Jan, I will let you take through the conservative management.

Jan Chaseley

Lovely, thank you, Abhi. 

I think Abhi's probably covered most of the things already but obviously with the conservative management, we're going to test your year in we want to make sure that you haven't got a urine infection and again we can get you to empty your bladder on something called a flow commode to measure your flow rate and also quite importantly as just a simple scan of your bladder to then just check you are emptying your bladder properly there's always the risk that actually you've got the overactivity because the bladder's not emptying out properly we'll spend a lot of time going through the bladder diary we want to give you all the advice about your drinking are you drinking everything all in one go is that why you're emptying your bladder every hour it's spreading your drinks out through the day advice about caffeine and also a bit of advice around things you know dietary things if you have a lot of fruit juices a lot of acidic things that's potentially going to make that urine fairly acidic and again that's going to give you symptoms of overactivity the bladder retraining you know we'll look at your bladder diary and we'll start from there and we'll say actually when you get that urge to go can you start by just holding on for five minutes every time and can we then increase that to 10 15 minutes to try and get your bladder to hold a better volume of urine the pelvic floor exercises their key and that doesn't matter if you've got overactivity symptoms if you've got stress incontinence symptoms pelvic floor exercises for at least sort of three months to get hold if you like of your symptoms and get some improvement will help to support you along with things like weight loss obviously as Mr Gupta said if you're overweight there's more pressure then onto that pelvic floor and again around stopping smoking being a real irritant to your bladder particularly for over activity.

Next slide Abhi, thank you. So looking at conservative management as I say when we've done all of the things on the previous slide what we'll do is we'll either give you a telephone call at sort of a couple of months or we'll see you back in the clinic face to face, whatever works best for you and if we've tried all of those conservative things for your overactivity and we're not thinking things are getting any better then there's the option of looking at something like medications. There are two types of medications you can have for overactive bladder, the first is what is called anticholinergic so which works to calm that bladder muscle down so you don't get urges quickly and it just gives you that time between getting that urge and getting to the toilet. There's a whole host of those, they do have side effects and they can give you a very dry mouth and that can be quite difficult to cope with particularly because we're trying to manage your bladder but sometimes just sticking with it and the symptoms will start to improve and medication can either be something that we ask your GP to prescribe or if you've seen the consultants they may prescribe that for you here. A different type of medication is something called mirabegron and again that still works on the bladder but it works on the inside of the bladder it's all about relaxing it down so it's not picking up those signals as quickly. We do also hear something called tibial nerve stimulation, it's only available on a private basis and that basically just works on having a little acupuncture needle in your ankle and the tibial nerve runs sort of from your ankle up to your spine to the base of the spine and it's involved in maintaining bladder function it's a 12-week course and again that's it's not used that often but you know it is always another option if you're looking at the stress incontinence. If you're following the national guidelines structured pelvic floor exercises for at least three months and it's going to take three months to just wake that muscle up to get it used to the fact it's supposed to be exercising. If you go to the gym, you're not going to be able to lift the big weight weights on week one so it's just building that up and then you know we'll reassess you where your point of contact we're here to help you all the way through.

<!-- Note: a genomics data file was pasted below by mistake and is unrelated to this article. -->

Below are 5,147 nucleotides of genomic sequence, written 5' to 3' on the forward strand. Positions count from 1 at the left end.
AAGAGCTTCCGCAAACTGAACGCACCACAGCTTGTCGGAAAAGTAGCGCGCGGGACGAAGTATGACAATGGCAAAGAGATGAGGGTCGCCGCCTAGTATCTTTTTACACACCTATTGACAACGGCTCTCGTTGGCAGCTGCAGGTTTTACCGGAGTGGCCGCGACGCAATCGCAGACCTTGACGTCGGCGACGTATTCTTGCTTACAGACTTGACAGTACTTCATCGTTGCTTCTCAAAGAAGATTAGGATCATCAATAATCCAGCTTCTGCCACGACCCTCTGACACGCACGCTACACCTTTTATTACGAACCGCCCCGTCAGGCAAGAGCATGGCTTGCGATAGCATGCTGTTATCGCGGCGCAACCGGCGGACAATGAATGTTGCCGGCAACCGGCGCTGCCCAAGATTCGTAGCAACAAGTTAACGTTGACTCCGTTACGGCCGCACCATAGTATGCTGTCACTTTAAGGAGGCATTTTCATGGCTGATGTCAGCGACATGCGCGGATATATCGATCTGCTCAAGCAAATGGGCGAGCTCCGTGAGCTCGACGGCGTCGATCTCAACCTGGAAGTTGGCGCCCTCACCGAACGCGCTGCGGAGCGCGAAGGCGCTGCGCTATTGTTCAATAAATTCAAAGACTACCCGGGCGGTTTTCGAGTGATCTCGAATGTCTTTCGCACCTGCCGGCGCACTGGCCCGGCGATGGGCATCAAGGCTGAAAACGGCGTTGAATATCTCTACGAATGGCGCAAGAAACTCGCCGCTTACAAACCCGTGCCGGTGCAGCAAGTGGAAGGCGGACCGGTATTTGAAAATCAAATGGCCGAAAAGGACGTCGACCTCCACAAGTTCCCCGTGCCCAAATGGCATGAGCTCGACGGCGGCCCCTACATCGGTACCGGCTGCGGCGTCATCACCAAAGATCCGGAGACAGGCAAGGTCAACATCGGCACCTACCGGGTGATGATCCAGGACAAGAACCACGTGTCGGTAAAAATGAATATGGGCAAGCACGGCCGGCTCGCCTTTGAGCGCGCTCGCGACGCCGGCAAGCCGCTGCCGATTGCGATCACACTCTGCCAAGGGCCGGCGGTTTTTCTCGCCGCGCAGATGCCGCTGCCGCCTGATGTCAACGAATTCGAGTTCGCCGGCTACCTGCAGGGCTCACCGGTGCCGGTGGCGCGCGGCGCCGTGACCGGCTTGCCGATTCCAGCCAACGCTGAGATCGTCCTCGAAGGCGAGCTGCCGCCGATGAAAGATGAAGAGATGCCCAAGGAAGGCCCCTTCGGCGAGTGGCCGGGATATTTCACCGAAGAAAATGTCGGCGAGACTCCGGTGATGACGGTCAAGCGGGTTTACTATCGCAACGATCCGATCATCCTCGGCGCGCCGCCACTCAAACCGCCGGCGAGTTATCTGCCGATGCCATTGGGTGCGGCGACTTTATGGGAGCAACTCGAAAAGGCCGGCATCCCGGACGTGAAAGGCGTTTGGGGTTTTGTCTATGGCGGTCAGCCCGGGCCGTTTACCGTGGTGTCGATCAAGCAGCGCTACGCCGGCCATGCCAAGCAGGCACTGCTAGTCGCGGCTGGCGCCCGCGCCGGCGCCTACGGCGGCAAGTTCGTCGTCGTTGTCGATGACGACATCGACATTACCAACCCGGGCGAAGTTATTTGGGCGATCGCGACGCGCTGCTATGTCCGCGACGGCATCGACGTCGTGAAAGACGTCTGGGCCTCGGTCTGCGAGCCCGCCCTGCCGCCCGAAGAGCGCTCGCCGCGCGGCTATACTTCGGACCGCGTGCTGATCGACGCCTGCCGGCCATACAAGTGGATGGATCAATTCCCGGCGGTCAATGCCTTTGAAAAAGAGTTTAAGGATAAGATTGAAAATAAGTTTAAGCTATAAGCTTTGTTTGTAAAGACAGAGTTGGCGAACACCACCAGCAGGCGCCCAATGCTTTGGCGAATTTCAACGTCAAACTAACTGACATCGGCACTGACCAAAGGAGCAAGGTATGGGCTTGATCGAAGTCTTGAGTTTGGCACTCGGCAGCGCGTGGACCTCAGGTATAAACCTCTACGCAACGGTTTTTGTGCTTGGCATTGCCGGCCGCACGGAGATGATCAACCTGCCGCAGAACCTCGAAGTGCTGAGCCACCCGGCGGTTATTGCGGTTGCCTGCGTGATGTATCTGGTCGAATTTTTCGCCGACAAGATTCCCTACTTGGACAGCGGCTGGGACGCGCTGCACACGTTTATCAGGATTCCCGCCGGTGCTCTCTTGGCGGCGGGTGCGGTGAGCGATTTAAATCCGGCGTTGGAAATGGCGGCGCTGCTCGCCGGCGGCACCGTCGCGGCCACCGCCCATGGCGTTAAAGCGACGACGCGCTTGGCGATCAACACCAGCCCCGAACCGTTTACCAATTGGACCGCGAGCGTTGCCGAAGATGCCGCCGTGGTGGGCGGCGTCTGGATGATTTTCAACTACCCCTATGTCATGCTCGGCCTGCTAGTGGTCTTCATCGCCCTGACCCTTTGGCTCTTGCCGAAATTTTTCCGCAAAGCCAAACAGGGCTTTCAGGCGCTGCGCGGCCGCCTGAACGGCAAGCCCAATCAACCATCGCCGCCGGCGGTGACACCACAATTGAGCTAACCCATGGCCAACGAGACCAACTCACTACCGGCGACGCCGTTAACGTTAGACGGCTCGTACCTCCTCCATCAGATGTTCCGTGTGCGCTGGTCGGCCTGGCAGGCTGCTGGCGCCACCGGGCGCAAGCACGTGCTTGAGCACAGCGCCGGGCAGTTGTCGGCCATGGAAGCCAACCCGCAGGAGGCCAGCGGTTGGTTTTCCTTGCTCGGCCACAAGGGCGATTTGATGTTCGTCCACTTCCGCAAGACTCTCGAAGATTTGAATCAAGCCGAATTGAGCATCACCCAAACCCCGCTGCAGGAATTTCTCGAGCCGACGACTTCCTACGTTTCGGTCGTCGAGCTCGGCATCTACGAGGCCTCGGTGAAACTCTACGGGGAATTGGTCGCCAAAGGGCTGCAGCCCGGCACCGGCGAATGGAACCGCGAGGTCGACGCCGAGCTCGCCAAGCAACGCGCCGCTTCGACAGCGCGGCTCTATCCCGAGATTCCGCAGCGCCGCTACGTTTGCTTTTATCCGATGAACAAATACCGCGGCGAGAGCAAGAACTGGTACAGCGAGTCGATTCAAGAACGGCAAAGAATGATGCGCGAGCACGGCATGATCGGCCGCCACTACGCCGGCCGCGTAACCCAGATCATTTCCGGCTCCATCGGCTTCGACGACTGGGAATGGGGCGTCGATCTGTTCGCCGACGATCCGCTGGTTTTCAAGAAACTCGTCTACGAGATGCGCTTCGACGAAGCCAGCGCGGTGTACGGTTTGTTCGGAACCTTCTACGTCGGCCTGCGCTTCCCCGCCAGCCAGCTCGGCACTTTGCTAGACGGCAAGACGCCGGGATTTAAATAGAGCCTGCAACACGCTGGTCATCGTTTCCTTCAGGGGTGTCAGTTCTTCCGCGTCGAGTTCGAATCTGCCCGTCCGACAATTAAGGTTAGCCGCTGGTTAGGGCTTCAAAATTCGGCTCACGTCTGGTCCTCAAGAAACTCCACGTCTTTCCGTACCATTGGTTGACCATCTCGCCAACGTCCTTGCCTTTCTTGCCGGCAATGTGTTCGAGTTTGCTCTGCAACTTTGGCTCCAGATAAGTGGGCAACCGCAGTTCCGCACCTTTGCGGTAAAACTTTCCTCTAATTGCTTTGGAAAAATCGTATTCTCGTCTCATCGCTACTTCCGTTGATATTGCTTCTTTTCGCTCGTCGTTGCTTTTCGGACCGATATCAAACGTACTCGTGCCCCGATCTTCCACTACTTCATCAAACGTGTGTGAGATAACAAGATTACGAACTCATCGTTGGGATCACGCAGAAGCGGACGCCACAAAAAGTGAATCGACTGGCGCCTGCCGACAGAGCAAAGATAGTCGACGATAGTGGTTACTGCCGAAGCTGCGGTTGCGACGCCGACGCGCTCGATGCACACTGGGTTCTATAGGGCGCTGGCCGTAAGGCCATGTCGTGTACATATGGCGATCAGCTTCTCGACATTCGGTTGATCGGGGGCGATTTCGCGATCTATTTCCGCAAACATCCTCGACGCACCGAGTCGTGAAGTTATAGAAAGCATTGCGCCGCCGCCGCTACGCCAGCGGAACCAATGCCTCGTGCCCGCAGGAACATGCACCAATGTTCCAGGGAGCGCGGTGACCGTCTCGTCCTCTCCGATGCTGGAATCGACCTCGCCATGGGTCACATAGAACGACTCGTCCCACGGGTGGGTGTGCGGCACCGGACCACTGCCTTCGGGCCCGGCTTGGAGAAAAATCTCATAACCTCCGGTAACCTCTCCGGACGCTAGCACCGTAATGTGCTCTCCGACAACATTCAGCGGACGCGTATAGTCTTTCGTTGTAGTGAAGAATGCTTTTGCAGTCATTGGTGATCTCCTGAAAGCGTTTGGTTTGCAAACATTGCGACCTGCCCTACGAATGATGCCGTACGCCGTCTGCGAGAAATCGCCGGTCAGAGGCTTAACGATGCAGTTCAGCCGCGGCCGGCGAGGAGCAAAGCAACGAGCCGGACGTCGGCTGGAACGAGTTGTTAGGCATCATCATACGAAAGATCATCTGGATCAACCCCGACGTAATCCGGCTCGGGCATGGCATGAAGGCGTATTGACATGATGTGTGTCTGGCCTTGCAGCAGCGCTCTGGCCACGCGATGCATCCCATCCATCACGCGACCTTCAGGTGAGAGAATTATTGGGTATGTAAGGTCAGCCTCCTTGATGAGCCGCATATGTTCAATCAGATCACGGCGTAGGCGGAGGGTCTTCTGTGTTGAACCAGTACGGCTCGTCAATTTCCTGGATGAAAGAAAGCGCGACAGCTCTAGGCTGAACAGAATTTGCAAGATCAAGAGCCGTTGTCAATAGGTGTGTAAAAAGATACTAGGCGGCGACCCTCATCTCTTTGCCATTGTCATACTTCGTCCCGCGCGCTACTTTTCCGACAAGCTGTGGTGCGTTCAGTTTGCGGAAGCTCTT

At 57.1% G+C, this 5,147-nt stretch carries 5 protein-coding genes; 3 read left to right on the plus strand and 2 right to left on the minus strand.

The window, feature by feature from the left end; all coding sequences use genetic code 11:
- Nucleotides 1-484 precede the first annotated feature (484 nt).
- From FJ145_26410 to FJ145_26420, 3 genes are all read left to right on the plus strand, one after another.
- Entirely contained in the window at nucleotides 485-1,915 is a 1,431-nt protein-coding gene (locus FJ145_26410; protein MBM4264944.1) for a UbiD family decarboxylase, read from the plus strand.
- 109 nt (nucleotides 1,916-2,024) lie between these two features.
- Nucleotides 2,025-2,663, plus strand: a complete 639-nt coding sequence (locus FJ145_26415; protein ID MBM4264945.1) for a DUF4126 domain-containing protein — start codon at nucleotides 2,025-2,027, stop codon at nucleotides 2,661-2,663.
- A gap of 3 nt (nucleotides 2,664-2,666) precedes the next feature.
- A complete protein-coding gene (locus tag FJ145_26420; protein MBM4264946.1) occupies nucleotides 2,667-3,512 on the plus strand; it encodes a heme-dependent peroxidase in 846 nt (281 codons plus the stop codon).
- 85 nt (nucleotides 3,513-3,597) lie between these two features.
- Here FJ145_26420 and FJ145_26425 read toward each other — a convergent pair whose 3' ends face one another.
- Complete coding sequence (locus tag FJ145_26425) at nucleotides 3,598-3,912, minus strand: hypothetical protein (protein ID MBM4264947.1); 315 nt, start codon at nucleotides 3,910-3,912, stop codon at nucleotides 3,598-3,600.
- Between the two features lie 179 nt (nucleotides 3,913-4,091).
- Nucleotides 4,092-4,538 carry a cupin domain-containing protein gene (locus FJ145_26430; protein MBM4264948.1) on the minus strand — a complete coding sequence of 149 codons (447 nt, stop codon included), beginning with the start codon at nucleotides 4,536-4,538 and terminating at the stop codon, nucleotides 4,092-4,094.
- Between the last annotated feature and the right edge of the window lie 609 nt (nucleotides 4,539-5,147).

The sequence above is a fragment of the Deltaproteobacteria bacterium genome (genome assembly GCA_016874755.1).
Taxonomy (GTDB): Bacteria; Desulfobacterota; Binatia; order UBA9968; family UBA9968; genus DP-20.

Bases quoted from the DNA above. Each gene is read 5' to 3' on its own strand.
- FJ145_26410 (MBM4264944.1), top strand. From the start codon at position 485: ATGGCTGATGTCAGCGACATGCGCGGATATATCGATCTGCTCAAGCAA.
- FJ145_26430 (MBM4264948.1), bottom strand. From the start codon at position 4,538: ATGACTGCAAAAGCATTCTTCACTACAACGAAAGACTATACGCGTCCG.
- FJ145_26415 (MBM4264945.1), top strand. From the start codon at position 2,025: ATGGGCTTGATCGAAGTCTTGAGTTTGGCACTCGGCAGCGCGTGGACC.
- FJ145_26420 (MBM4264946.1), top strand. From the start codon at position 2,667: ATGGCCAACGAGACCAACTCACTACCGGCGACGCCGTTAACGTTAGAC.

Thank you, Abhi. 

Mr Abhishek Gupta 

Thank you, Jan. Thanks for covering it comprehensively.

So just to add on to the medication for active bladder, medication has got more side effects. What they do is they prevent the contraction of the muscles and minor background relaxes the bladder, so there are certainly two different actions, one is preventing the contraction, and one is relaxing the bladder that's how they work differently and with stress incontinence as Jan was saying about structured pelvic floor exercises. The other thing is if you click into NICE guidance then optimizing your weight which is important both for the success of the operation as well as for if you ever go for an operation the complication rates and recovery periods are better if you optimize your weight.